exodus hong kong

close are those days we stayed past our welcome,

passing around raw peanuts, complaining 

about the heat, arms slung around one another’s waists

as if mere holding would be enough to starve  

the impetus of leaving. in the city that looks too much

like the one we left you continued to look stunned

for a moment after I said, struggling to hold on to 

a bag of broken apples, let’s go. decrepit buildings in

cracking pink shells, lights that closed and opened green

chasing dawn, here, our temporary holding, sitting 

around the kettle silver with sweat, glinting against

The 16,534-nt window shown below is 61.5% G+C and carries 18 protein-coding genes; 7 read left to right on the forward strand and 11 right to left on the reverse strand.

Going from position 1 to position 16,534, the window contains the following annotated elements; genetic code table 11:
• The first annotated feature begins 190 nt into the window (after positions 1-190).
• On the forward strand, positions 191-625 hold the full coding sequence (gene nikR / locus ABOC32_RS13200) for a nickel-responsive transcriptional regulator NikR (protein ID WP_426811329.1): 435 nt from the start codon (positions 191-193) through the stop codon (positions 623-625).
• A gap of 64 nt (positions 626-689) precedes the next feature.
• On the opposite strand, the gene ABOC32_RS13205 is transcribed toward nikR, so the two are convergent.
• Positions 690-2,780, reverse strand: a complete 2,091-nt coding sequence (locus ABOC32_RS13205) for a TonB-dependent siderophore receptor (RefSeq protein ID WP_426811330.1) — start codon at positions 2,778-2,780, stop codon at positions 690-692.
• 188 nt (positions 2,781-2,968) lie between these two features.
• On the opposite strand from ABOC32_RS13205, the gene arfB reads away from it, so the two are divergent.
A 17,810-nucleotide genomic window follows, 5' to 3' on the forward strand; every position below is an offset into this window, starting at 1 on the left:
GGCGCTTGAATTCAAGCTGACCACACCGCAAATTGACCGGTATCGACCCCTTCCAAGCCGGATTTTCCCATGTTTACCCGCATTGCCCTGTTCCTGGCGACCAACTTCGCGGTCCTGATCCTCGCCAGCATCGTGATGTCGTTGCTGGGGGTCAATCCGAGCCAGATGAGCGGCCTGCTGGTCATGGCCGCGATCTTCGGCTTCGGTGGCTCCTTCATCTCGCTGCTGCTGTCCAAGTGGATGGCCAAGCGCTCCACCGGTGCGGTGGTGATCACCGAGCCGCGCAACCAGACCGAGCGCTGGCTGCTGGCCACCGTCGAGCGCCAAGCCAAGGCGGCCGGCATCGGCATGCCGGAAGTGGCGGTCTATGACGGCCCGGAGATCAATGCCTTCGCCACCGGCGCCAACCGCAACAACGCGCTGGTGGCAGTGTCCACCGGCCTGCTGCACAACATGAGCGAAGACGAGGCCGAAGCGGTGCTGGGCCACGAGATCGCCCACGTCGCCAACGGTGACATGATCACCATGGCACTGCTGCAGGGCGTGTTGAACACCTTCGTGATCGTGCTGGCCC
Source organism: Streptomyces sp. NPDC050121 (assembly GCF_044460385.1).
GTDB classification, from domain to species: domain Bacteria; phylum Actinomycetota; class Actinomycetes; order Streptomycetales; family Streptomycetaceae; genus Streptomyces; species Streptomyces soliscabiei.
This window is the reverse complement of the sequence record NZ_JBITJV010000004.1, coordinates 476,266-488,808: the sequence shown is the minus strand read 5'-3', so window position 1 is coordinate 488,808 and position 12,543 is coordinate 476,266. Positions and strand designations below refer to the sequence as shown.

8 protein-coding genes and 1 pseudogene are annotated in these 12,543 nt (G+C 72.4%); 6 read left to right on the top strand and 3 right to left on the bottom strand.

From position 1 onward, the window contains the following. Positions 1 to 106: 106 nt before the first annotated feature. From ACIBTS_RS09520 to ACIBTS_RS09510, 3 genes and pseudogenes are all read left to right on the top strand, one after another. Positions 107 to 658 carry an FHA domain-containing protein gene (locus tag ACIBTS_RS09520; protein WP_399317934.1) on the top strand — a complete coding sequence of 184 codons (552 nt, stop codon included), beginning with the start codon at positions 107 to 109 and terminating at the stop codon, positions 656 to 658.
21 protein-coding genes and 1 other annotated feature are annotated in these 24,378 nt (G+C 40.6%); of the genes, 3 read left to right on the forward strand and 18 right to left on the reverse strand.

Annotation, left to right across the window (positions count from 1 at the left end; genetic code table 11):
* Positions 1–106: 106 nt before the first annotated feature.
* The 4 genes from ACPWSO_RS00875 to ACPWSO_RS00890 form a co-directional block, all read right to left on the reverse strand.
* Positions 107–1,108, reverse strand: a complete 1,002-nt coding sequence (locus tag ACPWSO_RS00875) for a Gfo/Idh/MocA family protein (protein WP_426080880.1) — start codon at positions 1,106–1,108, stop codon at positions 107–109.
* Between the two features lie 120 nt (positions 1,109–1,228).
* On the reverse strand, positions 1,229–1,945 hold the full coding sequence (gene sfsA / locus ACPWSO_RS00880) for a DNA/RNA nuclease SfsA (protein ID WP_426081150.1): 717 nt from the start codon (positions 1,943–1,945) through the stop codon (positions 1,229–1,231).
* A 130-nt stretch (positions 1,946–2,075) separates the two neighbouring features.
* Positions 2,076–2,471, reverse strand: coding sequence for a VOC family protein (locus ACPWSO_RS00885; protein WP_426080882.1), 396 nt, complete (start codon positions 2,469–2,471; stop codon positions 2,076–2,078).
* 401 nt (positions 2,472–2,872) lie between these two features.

the skins of midnight roads like oil paintings

left in the shadows. amongst those who ran from

the mainland holding books we compared copies

to determine the multiples, and ripped their pages

to lay between the cotton during winter. we all became

acquainted with the different tastes of hunger— 

paired alongside fear it took on the tang of metal,

and with exhaustion the gravity of dust. yet hong kong

remained the reprieve from a home that clotted

bad blood in the center of our bodies, beating 

like a second heart that continued its insistence

of running. the sense of never being far enough,

a heart that convinced us in our own beds

that this was just a place to sleep 

because it was too late to go home.

xiao yue shan is a poet and essayist born in china and residing in tokyo, japan. her website is shellyshan.com.

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